Meanwhile, information is expensive (think old-school reporters) while opinion is much cheaper (think armies of bloggers, freelance columnists and think-tank public intellectuals). Thus, more opinion and less basic reporting, with on-the-record interviews with articulate voices on both sides of hot-button debates.

This leads me to the following headline, which stopped me dead in my tracks as I marched through my stack of morning emails.

Two steps forward ... then all this

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New York Times opens door to coverage of what ISIS is saying about Islamic faith

New York Times opens door to coverage of what ISIS is saying about Islamic faith

Before I get to a New York Times piece on efforts to counter Islamic State recruiting programs, let me respond to the many people who have sent me emails asking for my reaction to the massive piece in The Atlantic by Graeme Wood entitled "What ISIS Really Wants."

Well that piece is very long and very serious and, to be honest, I have not read all of it yet. I have been in a series of long meetings in New York City -- linked to my future work at The King's College as Senior Fellow for Media and Religion -- and I have not been able to give Wood's piece the attention that it deserves. I plan to buy a copy today and read in on the train back to Baltimore.

However, the thesis of the piece is clear in the online discussions that have surrounded it: Whatever the Islamic State is, it is a movement that is rooted in its own understanding of Islamic faith, practice and tradition. Thus, it is engaged in a bloody critique of other forms of Islam, as well as the modern and postmodern West. (Click here for a massive Rod "friend of this blog" Dreher post on Wood's piece, and others linked to it.)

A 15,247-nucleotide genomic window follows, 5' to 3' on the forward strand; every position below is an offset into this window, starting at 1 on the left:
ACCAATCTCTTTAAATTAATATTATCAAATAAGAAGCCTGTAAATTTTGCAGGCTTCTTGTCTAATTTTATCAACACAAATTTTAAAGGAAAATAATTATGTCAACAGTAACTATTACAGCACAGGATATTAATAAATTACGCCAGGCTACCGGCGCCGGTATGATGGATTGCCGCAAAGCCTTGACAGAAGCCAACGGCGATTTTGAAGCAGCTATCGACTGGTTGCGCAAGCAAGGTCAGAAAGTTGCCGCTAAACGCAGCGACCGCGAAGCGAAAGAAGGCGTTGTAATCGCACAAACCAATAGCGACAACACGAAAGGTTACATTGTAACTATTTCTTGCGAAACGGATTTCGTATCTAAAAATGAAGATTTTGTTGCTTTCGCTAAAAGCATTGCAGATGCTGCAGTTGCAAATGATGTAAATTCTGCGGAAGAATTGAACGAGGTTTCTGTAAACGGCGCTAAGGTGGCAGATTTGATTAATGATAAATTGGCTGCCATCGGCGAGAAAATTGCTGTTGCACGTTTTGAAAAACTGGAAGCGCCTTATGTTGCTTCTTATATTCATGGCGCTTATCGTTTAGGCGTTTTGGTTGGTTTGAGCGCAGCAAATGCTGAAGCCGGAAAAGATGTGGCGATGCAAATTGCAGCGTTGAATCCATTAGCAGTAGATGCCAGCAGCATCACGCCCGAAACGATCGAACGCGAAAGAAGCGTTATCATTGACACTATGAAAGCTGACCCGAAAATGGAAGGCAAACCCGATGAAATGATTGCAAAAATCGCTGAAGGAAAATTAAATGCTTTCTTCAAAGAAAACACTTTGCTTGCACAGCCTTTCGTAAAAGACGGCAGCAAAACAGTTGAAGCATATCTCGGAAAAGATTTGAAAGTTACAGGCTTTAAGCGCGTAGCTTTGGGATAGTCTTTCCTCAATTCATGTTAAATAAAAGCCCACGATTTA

Meanwhile, this same subject -- the debate INSIDE Islam about ISIS and its approach to the faith -- shows up in the very interesting A1 piece in the Times that ran under the headline "U.S. Muslims Take On ISIS’ Recruiting Machine."

This piece operates on two levels, with most of the content focusing on the ISIS process of "grooming" potential recruits online with attention and, later, even gifts. In this context "grooming," the story notes, is a term "more often used in relation to sexual predators."

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Your weekend think piece: Muslim readers offended by news-you-can-use info bites

Your weekend think piece: Muslim readers offended by news-you-can-use info bites

So you are the New York Times public editor. 

You receive the following in a communication from a reader named Rachel Hall, who is responding -- in part -- to a Times online feature built on a list of violent acts carried out by self-proclaimed Islamic believers, almost always people who go out of their way to link their actions to their faith. You have also received letters from other Muslims protesting the same feature.